Repentance, we are taught in the Writings is “the first of the Church” (TCR 510:2). In general it has three main steps. First comes self-examination, which involves recognizing our sins as transgressions against the Lord, and acknowledging to ourselves that they are a problem. The second is to confess our sins before the Lord and pray for His power and help to remove them. And lastly, step 3, comes the living of a new life – the ongoing effort to change our patterns of thinking and living (TCR 528-531). These three must all be present for actual repentance to take place. But for now let us look more closely at the second of these three steps, confession.

The first and foremost thing to remember about confession is that it is absolutely necessary for our salvation. The Writings for the New Church state unequivocally, “The person who wants to be saved must confess his sins, and do repentance” (AC 8387). Unless we are ready to admit our weaknesses and admit our guilt, that we have sinned against God and our fellow man, then we cannot receive the life of heaven that the Lord seeks to give to us.

Salvation is a state of being conjoined with the Lord in true love for Him and for our neighbor. How can this come to be unless we are willing to openly confess that we have worldly and selfish desires that are getting in the way.

Yes, confession is an important – no a vital – step forward in our spiritual life and it is a remarkable turning point for many people. It often means breaking through the silent fears that keep us from being honest with ourselves and others. Just listen to what the Psalmist said as he turned from his silence to confess his sin:

“When I kept silent, my bones grew old
Through my groaning all the day long.
For day and night Your hand was heavy upon me;
My vitality was turned into the drought of summer. Selah
I acknowledge my sin to You.
And my iniquity I have not hidden.
I said, “I will confess my transgressions to the Lord,”
And you forgave the iniquity of my sin. Selah.
For this cause everyone who is godly shall pray to you….

And now listen, listen to what follows after the Psalmist’s confession and prayer…

You shall surround me with songs of deliverance (Psalm 32).

Songs of deliverance, yes the sweet melody of freedom will come to us too when we break the silence and admit our wrongdoing before the Lord. Evil thrives in silence. Many of the worst abuses happen in our society because people fear to break the grip of silence.

In this same silence we resist the acknowledgement that we must humble ourselves before the Lord not for His sake but for our own sake! We may even feel a twinge of anger that we are asked to be submissive to Divine authority. Our lower self resents the implication that there is a power greater than us.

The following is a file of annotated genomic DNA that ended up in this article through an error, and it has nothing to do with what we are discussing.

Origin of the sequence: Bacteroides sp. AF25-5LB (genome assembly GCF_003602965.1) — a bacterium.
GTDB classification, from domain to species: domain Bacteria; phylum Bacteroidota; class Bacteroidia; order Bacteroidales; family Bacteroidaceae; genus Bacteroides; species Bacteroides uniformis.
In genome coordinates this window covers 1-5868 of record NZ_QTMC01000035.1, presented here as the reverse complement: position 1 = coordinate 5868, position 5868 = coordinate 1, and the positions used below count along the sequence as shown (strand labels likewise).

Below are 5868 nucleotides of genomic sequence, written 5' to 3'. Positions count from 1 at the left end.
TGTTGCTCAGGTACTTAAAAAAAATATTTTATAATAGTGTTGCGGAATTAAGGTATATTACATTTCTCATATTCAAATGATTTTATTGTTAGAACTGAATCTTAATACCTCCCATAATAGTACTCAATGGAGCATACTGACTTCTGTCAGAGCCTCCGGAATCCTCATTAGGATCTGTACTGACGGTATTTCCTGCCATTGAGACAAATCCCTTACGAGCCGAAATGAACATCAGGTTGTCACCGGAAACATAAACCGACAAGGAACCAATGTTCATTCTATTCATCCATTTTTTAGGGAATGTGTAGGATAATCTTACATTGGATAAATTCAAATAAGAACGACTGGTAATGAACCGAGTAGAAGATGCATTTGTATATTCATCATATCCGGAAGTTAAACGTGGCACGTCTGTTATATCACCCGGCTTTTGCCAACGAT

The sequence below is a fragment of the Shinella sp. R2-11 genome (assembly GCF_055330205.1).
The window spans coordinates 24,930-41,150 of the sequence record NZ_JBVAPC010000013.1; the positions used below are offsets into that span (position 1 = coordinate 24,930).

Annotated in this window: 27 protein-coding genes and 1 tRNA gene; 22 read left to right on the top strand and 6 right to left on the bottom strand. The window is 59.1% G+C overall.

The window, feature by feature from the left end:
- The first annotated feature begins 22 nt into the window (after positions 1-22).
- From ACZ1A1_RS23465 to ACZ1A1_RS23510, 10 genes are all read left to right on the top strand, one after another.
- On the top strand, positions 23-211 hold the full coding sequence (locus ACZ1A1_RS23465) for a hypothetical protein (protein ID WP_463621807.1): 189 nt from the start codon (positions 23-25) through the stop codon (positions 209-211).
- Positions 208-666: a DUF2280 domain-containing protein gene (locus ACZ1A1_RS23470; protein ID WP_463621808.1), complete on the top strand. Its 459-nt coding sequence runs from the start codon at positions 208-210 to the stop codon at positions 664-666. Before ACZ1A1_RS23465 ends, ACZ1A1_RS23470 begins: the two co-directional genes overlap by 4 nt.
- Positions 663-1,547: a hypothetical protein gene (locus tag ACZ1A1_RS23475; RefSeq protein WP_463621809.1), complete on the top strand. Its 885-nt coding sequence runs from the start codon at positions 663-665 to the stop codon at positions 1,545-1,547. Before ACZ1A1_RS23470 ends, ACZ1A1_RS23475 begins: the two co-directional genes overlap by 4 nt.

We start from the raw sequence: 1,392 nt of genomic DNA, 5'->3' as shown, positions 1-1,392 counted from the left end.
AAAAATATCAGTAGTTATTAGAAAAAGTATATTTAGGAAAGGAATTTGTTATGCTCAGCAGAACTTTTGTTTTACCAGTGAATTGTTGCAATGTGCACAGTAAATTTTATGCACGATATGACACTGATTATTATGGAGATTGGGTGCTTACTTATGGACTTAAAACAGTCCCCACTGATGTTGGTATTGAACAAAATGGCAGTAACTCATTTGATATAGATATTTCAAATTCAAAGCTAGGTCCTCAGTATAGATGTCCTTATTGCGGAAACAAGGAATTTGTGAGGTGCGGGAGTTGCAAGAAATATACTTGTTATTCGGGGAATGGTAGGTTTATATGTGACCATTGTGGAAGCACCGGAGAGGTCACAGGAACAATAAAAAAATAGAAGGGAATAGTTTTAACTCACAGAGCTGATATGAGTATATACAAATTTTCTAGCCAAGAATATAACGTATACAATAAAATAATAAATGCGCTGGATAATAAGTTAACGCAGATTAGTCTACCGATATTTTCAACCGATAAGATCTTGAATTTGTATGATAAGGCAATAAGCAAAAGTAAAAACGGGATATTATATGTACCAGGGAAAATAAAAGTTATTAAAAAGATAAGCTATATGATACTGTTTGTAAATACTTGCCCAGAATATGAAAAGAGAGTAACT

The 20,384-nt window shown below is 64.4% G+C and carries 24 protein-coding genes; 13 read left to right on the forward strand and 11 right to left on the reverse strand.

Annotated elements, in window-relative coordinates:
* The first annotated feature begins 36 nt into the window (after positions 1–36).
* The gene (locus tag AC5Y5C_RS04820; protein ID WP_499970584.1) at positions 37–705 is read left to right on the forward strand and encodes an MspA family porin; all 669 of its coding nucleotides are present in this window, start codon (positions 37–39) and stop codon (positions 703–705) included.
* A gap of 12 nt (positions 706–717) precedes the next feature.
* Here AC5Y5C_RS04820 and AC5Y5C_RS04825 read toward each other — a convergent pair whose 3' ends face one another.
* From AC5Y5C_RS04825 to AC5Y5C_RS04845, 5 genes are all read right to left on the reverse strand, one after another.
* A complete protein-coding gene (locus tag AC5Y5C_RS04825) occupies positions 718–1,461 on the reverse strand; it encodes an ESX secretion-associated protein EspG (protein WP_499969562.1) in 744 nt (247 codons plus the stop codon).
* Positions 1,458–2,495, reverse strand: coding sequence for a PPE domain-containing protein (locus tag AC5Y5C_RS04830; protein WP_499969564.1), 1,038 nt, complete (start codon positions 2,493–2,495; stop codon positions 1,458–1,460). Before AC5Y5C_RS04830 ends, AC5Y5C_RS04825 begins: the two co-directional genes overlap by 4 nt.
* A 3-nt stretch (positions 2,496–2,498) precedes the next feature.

But confession and daily prayer to the Lord for His help will bring a gradual change. If we make a habit of them, these two open us up to reveal how the hells are doing their work inside of us. And by exposing the hells, they lose some (not all but some) of their power.

We have all experienced this ourselves at one time or another. Whether we are dealing with external dependencies like smoking, caffeine, alcohol or with compulsive and harmful behaviors, the grip these things have over the mind is simply amazing. And when the time comes that we are ready to give up a dependency, whatever it is, when it has become really unmanageable and harmful to us, -a sincere confession to the Lord and perhaps to people we trust, can be part of the miracle of recovery. It can lift the burden and lead to a sense of freedom, freedom to change and to be changed.

Remember that John baptized in the Jordan River. The Jordan marks an entry point to the land of Canaan. The children of Israel, after 40 years of struggle, when they crossed the Jordan, had put the past behind them. They were finally free of the plagues of Egypt and the perils of the wilderness. In the same way, people came to John at the Jordan River to be washed, to be cleansed from their trespasses, and to begin a better life. And during their baptism they confessed their sins. They opened their hearts up to the Lord so that He could find a dwelling place with them.

But let us remember that the Jordan river was the boundary, a gateway to Canaan. And so it is with the washing of our spirits that comes from confession. It is also only a starting place. Confession is an entrance to spiritual life, but it should not be confused with heavenly life itself. Yes it can be a momentous turning point and entryway to the life of peace which in the Word is described as a promised land flowing with milk and honey. But we must resist the temptation to think that a mere oral confession of our guilt will purify us.

The truth is that purification only comes with patience and a ready willingness to acknowledge an evil whenever it surfaces. If we are patient we will be purified by the Lord indeed. But our evil affections are only gradually uprooted and replaced by good ones (cf AC 10236.2).

This devotion to ongoing effort is what makes our confessions to be living, to be from the heart, not just the lips. We know from much experience that changing our habits and our self-destructive patterns does not happen overnight.